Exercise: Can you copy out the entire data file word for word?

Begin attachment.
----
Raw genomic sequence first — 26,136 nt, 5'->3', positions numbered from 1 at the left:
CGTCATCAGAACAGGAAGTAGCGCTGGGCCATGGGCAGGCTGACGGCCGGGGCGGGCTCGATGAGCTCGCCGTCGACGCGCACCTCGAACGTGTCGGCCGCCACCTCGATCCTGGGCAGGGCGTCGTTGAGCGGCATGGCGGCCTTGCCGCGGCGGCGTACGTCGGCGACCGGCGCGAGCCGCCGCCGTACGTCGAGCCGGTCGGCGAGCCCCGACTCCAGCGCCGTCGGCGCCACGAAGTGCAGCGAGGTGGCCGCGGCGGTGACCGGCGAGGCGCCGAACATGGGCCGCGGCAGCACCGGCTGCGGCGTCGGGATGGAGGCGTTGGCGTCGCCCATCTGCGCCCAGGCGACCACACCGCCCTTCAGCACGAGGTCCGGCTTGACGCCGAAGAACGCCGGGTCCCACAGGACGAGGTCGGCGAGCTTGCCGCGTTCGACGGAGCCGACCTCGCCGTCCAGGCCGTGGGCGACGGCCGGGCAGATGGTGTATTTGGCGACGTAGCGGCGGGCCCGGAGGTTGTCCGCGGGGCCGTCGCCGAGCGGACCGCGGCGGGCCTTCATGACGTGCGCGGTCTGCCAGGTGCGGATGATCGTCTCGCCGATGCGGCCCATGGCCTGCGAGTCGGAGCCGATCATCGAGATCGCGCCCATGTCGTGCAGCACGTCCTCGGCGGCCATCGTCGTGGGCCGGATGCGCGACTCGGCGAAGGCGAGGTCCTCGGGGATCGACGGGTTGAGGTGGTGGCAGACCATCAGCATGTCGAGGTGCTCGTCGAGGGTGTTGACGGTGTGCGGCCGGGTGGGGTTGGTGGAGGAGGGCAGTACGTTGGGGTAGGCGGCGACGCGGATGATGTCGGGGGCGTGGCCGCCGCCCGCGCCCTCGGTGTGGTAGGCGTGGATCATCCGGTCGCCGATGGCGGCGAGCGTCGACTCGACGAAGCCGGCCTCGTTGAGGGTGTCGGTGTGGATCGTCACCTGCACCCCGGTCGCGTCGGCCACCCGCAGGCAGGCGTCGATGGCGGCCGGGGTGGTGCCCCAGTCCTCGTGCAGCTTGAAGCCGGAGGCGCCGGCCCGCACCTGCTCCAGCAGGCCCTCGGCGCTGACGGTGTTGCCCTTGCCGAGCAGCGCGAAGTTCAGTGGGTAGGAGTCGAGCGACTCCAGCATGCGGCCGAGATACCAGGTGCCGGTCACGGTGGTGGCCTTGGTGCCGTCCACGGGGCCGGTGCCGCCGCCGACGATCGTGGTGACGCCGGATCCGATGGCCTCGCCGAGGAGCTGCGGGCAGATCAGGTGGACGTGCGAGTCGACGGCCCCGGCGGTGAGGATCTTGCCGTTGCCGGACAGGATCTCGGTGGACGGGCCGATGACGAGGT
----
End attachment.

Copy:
Raw genomic sequence first — 26,136 nt, 5'->3', positions numbered from 1 at the left:
CGTCATCAGAACAGGAAGTAGCGCTGGGCCATGGGCAGGCTGACGGCCGGGGCGGGCTCGATGAGCTCGCCGTCGACGCGCACCTCGAACGTGTCGGCCGCCACCTCGATCCTGGGCAGGGCGTCGTTGAGCGGCATGGCGGCCTTGCCGCGGCGGCGTACGTCGGCGACCGGCGCGAGCCGCCGCCGTACGTCGAGCCGGTCGGCGAGCCCCGACTCCAGCGCCGTCGGCGCCACGAAGTGCAGCGAGGTGGCCGCGGCGGTGACCGGCGAGGCGCCGAACATGGGCCGCGGCAGCACCGGCTGCGGCGTCGGGATGGAGGCGTTGGCGTCGCCCATCTGCGCCCAGGCGACCACACCGCCCTTCAGCACGAGGTCCGGCTTGACGCCGAAGAACGCCGGGTCCCACAGGACGAGGTCGGCGAGCTTGCCGCGTTCGACGGAGCCGACCTCGCCGTCCAGGCCGTGGGCGACGGCCGGGCAGATGGTGTATTTGGCGACGTAGCGGCGGGCCCGGAGGTTGTCCGCGGGGCCGTCGCCGAGCGGACCGCGGCGGGCCTTCATGACGTGCGCGGTCTGCCAGGTGCGGATGATCGTCTCGCCGATGCGGCCCATGGCCTGCGAGTCGGAGCCGATCATCGAGATCGCGCCCATGTCGTGCAGCACGTCCTCGGCGGCCATCGTCGTGGGCCGGATGCGCGACTCGGCGAAGGCGAGGTCCTCGGGGATCGACGGGTTGAGGTGGTGGCAGACCATCAGCATGTCGAGGTGCTCGTCGAGGGTGTTGACGGTGTGCGGCCGGGTGGGGTTGGTGGAGGAGGGCAGTACGTTGGGGTAGGCGGCGACGCGGATGATGTCGGGGGCGTGGCCGCCGCCCGCGCCCTCGGTGTGGTAGGCGTGGATCATCCGGTCGCCGATGGCGGCGAGCGTCGACTCGACGAAGCCGGCCTCGTTGAGGGTGTCGGTGTGGATCGTCACCTGCACCCCGGTCGCGTCGGCCACCCGCAGGCAGGCGTCGATGGCGGCCGGGGTGGTGCCCCAGTCCTCGTGCAGCTTGAAGCCGGAGGCGCCGGCCCGCACCTGCTCCAGCAGGCCCTCGGCGCTGACGGTGTTGCCCTTGCCGAGCAGCGCGAAGTTCAGTGGGTAGGAGTCGAGCGACTCCAGCATGCGGCCGAGATACCAGGTGCCGGTCACGGTGGTGGCCTTGGTGCCGTCCACGGGGCCGGTGCCGCCGCCGACGATCGTGGTGACGCCGGATCCGATGGCCTCGCCGAGGAGCTGCGGGCAGATCAGGTGGACGTGCGAGTCGACGGCCCCGGCGGTGAGGATCTTGCCGTTGCCGGACAGGATCTCGGTGGACGGGCCGATGACGAGGT